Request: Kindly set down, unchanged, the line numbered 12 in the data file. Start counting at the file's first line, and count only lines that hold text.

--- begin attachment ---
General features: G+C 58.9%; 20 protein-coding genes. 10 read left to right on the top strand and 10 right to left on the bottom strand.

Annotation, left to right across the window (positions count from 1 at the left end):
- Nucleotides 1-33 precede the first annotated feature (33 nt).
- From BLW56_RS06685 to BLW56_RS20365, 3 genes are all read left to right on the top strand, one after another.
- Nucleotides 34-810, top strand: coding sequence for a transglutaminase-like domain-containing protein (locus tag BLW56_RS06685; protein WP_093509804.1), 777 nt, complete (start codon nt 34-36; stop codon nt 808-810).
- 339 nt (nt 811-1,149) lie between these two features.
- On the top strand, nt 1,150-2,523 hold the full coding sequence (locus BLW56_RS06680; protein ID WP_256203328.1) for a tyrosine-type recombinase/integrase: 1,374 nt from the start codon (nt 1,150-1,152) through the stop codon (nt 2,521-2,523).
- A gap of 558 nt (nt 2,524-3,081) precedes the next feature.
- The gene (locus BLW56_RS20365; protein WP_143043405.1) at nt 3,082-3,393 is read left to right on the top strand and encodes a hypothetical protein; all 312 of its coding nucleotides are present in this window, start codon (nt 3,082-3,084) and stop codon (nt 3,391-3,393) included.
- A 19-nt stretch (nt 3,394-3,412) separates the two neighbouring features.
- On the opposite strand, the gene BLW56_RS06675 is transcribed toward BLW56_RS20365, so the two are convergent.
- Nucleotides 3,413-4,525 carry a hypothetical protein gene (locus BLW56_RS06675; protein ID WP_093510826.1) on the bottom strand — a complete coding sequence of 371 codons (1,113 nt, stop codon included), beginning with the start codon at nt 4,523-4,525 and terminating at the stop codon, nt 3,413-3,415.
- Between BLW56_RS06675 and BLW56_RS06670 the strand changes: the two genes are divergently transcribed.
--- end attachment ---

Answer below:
- Nucleotides 3,413-4,525 carry a hypothetical protein gene (locus BLW56_RS06675; protein ID WP_093510826.1) on the bottom strand — a complete coding sequence of 371 codons (1,113 nt, stop codon included), beginning with the start codon at nt 4,523-4,525 and terminating at the stop codon, nt 3,413-3,415.